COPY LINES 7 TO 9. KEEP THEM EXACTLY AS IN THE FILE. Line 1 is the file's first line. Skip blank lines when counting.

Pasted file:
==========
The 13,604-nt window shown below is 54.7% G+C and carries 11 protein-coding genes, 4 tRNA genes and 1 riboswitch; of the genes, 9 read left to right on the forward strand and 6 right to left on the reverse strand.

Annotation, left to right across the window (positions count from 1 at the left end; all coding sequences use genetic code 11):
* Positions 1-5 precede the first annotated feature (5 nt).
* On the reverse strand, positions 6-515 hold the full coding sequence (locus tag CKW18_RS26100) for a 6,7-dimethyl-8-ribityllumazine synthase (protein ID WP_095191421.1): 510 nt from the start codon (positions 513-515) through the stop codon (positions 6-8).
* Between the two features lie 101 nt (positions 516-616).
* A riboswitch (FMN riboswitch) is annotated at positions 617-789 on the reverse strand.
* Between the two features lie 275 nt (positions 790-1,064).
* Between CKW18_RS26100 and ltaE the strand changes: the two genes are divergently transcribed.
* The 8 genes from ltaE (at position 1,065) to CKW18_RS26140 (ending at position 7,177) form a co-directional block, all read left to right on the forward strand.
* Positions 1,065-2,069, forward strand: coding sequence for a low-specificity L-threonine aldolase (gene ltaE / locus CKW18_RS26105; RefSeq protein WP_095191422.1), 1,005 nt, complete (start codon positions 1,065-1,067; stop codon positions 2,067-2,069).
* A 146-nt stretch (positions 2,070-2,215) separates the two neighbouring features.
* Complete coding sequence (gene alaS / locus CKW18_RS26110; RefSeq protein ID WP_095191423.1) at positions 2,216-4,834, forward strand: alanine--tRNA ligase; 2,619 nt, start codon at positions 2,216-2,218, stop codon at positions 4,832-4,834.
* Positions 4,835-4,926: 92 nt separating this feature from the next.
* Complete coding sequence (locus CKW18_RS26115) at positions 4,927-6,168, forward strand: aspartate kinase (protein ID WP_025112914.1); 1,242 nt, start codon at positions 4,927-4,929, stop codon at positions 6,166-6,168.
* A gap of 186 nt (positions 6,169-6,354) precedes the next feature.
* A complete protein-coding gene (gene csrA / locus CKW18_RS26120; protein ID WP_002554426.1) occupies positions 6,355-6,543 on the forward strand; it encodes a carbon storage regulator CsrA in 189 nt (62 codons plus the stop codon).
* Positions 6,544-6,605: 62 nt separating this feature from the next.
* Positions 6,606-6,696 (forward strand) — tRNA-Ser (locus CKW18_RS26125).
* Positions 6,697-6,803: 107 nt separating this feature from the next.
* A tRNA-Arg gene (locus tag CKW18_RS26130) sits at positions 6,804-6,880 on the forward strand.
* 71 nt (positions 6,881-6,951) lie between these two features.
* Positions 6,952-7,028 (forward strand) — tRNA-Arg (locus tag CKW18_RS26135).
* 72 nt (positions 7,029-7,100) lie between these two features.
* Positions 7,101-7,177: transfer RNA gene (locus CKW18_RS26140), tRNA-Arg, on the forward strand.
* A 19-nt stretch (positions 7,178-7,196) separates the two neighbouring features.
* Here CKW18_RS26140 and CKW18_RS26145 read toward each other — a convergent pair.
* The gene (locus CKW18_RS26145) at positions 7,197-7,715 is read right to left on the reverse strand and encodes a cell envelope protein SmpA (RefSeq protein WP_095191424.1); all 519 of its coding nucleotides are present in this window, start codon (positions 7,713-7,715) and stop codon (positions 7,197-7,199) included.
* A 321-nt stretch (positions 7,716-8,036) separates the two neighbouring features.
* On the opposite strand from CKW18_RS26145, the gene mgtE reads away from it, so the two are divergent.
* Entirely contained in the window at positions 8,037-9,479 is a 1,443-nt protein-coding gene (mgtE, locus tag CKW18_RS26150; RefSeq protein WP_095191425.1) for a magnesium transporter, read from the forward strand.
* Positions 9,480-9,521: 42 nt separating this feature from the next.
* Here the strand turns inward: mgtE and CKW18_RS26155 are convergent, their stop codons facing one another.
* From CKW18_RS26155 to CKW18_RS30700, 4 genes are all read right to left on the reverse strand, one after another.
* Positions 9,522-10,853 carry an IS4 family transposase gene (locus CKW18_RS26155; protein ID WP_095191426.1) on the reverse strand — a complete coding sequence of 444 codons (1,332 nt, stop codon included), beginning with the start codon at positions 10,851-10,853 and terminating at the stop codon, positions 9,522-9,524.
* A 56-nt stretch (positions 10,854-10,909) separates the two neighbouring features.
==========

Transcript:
* Between the two features lie 275 nt (positions 790-1,064).
* Between CKW18_RS26100 and ltaE the strand changes: the two genes are divergently transcribed.
* The 8 genes from ltaE (at position 1,065) to CKW18_RS26140 (ending at position 7,177) form a co-directional block, all read left to right on the forward strand.